In a recent case [United States v. Moore, 612 F.3d 698 (D.C. Cir. 2010)], Judge Kavanaugh in a concurring opinion focused on this issue although siding with the majority because the defendant had not properly raised the issue at trial.  The facts, highly summarized, are that, incident to a drug investigation, the USPS intercepted a drug package addressed to “Karen White” and then, after substituting white powder for the drug, had a USPS employee deliver it to the address.  At the address, the USPS employee delivered the package to the defendant, a male, upon his representation that he was Karen White's boyfriend and upon his signing the receipt with a false name.  The defendant was thereafter first charged with drug crimes and the jury hung.  He was tried a second time for the same charges but with a false statement charge added for his conduct in accepting the package.  In the second trial, the jury hung again on the drug charges but convicted on the false statement charge.  On appeal, Moore urged that the falsity was not “materially false” (another element in § 1001).  The panel unanimously handily rejected that argument.  Speaking to the substantive issue of whether "knowingly and willfully" requires knowledge of criminality, Judge Kavanagh echoed the concerns of Judge Kozinski of the Ninth Circuit in dealing with the somewhat amorphous crime of the defraud conspiracy (the Klein conspiracy in tax context).  That is not surprising because, as Judge Kavanaugh cites,  Judge Kozinski has addressed this concern in the context of 18 USC § 1001.  I quote:
Proper application of statutory mens rea requirements and background mens rea principles can mitigate the risk of abuse and unfair lack of notice in prosecutions under § 1001 and other regulatory statutes. In § 1001 cases, that means proof that the defendant knew that making the false statement would be a crime. To be sure, “ignorance of law is no defense” is a hoary maxim. But it does not automatically apply to today's phalanx of federal regulatory crimes. See WAYNE R. LAFAVE, CRIMINAL LAW § 5.6, at 298-311 (5th ed.2010). For some regulatory offenses -- particularly statutes like § 1001 that proscribe only “willful” conduct -- the Supreme Court has recognized an ignorance-of-law or mistake-of-law defense, or has required affirmative proof of the defendant's knowledge that his or her conduct was unlawful. See Bryan v. United States, 524 U.S. 184 (1998); Ratzlaf v. United States, 510 U.S. 135, 141-49 (1994); Cheek v. United States, 498 U.S. 192, 199-201 (1991); Lambert v. California, 355 U.S. 225, 229-30 (1957);  cf. Liparota v. United States, 471 U.S. 419 (1985); Dan M. Kahan, Ignorance of Law Is an Excuse -- But Only for the Virtuous, 96 MICH. L. REV. 127, 150 (1997) (noting that “courts permit mistake of law as a defense [] selectively across malum prohibitum crimes”).  For criminal statutes prohibiting "willful" violators, those cases together require proof that the defendant was aware that the conduct was unlawful.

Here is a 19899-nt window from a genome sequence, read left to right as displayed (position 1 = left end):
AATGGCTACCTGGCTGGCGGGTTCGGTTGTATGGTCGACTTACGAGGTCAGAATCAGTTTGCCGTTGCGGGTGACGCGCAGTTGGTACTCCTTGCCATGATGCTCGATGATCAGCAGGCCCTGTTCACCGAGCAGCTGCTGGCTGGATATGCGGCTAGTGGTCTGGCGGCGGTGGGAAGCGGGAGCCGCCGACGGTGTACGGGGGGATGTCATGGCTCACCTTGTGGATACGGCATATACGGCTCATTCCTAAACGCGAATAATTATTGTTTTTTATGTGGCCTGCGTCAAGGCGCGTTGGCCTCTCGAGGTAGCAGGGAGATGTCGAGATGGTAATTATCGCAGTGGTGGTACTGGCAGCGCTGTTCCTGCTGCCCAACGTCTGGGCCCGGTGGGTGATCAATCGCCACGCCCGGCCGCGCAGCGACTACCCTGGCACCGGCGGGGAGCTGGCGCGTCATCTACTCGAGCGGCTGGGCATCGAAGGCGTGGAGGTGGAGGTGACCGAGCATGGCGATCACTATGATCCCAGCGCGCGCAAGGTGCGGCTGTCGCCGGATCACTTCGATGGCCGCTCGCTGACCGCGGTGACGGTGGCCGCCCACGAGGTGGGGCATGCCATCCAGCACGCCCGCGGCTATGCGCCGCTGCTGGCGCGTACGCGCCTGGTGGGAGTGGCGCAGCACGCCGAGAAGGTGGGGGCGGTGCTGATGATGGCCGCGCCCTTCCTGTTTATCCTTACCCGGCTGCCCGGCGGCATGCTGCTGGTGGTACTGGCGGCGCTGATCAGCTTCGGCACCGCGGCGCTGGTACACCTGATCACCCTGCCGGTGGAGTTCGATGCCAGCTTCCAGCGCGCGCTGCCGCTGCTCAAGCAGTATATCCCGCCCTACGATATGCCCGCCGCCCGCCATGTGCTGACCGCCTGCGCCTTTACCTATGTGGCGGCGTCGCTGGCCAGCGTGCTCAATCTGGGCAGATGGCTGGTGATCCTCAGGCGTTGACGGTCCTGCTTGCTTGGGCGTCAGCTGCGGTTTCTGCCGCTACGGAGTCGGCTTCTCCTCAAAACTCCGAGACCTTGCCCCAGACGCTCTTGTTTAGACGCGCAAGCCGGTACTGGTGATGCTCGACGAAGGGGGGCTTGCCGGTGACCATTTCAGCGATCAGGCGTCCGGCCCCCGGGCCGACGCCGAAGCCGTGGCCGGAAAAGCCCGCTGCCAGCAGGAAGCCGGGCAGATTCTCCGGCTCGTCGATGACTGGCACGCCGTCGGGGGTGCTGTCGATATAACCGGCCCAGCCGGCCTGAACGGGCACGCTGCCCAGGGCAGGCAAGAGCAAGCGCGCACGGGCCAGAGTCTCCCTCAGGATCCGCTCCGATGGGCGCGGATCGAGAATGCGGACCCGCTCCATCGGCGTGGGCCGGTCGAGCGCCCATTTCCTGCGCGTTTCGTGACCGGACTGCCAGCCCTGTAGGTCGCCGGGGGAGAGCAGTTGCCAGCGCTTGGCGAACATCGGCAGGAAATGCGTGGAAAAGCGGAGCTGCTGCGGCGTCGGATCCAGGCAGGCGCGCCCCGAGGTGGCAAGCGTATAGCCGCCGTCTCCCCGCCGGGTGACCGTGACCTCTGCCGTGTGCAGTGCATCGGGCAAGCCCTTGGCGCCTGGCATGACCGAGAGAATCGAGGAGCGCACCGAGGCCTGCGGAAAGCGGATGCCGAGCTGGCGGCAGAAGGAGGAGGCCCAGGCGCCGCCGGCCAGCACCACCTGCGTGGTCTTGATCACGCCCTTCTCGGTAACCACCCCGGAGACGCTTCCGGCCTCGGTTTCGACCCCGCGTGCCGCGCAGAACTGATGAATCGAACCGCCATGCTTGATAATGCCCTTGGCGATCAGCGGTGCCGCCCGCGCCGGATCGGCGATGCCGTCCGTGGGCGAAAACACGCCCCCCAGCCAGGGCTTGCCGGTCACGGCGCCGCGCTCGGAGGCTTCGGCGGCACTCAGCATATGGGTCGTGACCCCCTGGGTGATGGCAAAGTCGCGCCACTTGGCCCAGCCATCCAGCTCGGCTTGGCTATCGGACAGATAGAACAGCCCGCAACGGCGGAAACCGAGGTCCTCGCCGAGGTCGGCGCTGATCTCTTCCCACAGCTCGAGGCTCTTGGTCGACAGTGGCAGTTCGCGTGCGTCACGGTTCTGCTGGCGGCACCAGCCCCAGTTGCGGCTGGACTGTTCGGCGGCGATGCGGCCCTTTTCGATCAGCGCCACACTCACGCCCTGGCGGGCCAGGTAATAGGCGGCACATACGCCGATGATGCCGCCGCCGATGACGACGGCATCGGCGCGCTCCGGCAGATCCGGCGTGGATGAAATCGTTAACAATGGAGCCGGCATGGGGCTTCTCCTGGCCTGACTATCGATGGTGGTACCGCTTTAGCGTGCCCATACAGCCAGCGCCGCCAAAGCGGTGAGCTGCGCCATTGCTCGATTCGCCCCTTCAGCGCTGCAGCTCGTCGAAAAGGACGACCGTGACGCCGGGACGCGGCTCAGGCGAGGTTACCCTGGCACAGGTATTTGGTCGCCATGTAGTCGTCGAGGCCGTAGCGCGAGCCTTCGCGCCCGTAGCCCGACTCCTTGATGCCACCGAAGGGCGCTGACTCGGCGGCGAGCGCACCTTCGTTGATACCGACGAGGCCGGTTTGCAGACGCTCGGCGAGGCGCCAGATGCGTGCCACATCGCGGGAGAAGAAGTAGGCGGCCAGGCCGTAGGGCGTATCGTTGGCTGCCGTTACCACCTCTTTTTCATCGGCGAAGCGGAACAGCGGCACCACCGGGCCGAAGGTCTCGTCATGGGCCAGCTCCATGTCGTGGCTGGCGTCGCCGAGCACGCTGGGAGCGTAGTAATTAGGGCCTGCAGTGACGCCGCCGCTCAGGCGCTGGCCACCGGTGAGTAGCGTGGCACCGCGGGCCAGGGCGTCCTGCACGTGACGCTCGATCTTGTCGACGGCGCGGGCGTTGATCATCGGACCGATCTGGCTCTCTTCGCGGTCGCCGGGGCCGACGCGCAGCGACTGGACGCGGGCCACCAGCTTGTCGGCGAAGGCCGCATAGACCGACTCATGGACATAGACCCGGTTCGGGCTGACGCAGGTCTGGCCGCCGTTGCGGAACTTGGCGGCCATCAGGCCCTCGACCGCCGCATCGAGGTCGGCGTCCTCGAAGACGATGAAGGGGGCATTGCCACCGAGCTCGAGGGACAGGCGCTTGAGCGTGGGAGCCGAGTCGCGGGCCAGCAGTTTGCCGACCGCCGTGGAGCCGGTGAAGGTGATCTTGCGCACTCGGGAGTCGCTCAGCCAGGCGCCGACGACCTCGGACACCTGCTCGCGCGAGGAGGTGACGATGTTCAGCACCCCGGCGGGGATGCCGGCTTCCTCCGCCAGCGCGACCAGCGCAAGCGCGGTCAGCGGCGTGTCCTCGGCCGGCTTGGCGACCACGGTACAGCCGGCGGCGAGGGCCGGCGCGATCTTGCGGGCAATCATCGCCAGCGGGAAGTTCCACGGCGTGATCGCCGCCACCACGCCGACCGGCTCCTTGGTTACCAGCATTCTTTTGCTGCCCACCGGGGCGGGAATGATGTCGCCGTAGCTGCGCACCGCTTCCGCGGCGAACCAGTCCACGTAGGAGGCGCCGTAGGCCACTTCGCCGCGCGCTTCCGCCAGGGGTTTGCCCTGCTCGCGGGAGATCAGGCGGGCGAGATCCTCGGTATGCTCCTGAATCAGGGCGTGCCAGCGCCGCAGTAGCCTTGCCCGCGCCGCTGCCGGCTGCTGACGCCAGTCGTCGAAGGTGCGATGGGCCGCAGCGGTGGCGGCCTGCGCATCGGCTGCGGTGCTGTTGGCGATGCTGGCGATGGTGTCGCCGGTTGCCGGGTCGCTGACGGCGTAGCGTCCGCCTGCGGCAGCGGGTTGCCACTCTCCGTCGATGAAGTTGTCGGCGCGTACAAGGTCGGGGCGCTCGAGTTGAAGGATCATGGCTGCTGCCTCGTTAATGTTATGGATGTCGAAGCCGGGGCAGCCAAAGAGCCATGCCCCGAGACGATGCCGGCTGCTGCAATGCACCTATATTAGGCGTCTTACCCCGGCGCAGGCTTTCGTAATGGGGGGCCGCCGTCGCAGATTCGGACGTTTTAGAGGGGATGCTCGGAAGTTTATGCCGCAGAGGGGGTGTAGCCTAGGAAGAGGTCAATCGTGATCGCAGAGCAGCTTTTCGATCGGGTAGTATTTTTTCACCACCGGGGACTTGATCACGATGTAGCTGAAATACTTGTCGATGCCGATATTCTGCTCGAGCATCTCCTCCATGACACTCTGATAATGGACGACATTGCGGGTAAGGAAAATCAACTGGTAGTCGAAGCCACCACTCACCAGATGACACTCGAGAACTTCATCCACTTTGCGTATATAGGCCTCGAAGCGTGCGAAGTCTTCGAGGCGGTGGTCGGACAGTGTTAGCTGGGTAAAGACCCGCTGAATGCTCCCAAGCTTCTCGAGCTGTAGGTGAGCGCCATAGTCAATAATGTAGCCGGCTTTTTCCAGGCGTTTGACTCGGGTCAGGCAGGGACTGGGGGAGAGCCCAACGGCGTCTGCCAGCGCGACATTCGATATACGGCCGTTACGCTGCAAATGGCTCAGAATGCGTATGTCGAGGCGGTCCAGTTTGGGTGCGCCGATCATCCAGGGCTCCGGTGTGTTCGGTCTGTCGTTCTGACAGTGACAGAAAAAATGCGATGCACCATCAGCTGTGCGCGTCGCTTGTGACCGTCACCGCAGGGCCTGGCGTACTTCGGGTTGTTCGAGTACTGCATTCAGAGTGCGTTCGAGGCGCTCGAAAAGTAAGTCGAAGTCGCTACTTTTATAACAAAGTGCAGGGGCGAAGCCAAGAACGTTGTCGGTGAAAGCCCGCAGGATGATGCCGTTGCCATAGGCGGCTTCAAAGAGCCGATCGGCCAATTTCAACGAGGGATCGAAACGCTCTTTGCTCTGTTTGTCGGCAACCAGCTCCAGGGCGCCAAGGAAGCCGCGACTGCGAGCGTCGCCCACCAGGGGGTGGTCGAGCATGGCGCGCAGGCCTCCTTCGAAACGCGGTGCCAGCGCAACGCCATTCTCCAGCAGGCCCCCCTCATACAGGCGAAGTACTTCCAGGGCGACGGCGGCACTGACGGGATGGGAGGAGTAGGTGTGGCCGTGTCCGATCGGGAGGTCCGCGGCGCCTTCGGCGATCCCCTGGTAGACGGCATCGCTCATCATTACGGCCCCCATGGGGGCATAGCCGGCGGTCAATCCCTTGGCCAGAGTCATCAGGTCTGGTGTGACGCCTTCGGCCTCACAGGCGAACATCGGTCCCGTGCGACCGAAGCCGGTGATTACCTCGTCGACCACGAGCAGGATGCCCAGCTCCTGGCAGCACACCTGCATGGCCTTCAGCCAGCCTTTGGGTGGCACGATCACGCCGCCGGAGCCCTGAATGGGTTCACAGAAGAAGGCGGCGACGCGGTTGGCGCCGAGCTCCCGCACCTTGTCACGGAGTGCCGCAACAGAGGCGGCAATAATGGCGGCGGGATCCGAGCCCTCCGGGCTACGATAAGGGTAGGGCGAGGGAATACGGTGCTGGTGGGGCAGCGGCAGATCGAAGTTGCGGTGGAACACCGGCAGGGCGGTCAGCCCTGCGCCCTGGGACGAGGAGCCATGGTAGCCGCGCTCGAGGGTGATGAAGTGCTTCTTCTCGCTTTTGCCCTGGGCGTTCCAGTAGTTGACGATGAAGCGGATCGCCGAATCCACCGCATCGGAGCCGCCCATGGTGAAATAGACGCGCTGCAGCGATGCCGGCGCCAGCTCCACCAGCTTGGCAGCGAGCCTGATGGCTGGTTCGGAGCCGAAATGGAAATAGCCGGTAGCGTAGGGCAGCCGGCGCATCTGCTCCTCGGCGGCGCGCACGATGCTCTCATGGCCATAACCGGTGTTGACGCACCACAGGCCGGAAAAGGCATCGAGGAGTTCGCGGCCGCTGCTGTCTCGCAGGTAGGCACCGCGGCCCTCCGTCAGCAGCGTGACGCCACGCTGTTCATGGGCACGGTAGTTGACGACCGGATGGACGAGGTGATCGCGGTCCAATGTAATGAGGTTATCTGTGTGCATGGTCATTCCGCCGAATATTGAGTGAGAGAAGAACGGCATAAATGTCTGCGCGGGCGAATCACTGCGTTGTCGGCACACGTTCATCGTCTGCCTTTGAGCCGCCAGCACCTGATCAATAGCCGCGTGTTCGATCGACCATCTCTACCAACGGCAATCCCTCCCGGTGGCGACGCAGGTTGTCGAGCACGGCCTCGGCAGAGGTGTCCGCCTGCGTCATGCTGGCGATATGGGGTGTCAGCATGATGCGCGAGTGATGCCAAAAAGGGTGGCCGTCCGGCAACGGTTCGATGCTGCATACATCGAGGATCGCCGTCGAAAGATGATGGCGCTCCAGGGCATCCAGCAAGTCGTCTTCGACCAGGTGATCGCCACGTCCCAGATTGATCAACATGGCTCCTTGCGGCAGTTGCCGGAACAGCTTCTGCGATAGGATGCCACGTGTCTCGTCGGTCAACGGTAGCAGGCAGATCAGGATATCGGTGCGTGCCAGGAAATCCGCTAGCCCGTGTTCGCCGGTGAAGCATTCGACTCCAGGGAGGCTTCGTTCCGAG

In Bryan, the Supreme Court summarized the rule quite clearly: “[I]n order to establish a willful violation of a statute, the Government must prove that the defendant acted with knowledge that his conduct was unlawful.” 524 U.S. at 191-92 (internal quotation marks omitted). Since Bryan, the Court has reiterated this formulation on several occasions. See also Safeco Ins. Co. of America v. Burr, 551 U.S. 47, 57 n.9 (2007) (“we have consistently held that a defendant cannot harbor such criminal intent unless he acted  with knowledge that his conduct was unlawful”) (internal quotation marks omitted); Dixon v. United States, 548 U.S. 1, 5, 126 S. Ct. 2437, 165 L. Ed. 2d 299 (2006) (the term “willfully” “requires a defendant to have acted with knowledge that his conduct was unlawful”) (internal quotation marks omitted).*
  n* To say that the Government must prove the defendant knew the conduct was a crime is not necessarily to say that the Government must prove the defendant knew the specific code provision proscribing the conduct, except with respect to certain highly technical statutes. See Bryan, 524 U.S. at 194; cf. Ratzlaf, 510 U.S. at 141 (anti-structuring statute); Cheek, 498 U.S. at 200 (tax statute). 
It is true that our Court many years ago seemed to assume (in addressing a mens rea issue under a different statute) that proving the defendant's knowledge of the law may not be required in § 1001 cases. See United States v. Hsia, 176 F.3d 517, 522 n.3 (D.C. Cir. 1999). In so doing, Hsia referenced a 1994 Third Circuit opinion that pre-dated the Supreme Court's clarifying decisions in Bryan and later cases. That assumption may not endure in light of those subsequent Supreme Court precedents. In a future case, we therefore may need to consider the appropriate mens rea requirements and defenses for § 1001 prosecutions under those Supreme Court decisions. 
Here, however, there is no legal obstacle to our affirming Moore's § 1001 conviction: Moore did not contend that the term "willfully" in § 1001 requires proof of the defendant's knowledge of the law, and he did not challenge the jury instructions on that basis. But in a case where the issue is raised, the Supreme Court's precedents arguably require district courts in § 1001 cases to give a willfulness instruction that requires proof that the defendant knew his conduct was a crime. To be sure, in many false statements cases the Government will be able to easily prove that the defendant knew his conduct was unlawful. But in some cases, it will not be able to do so -- and those of course are precisely the cases where it would seem inappropriate and contrary to § 1001's statutory text to impose criminal punishment.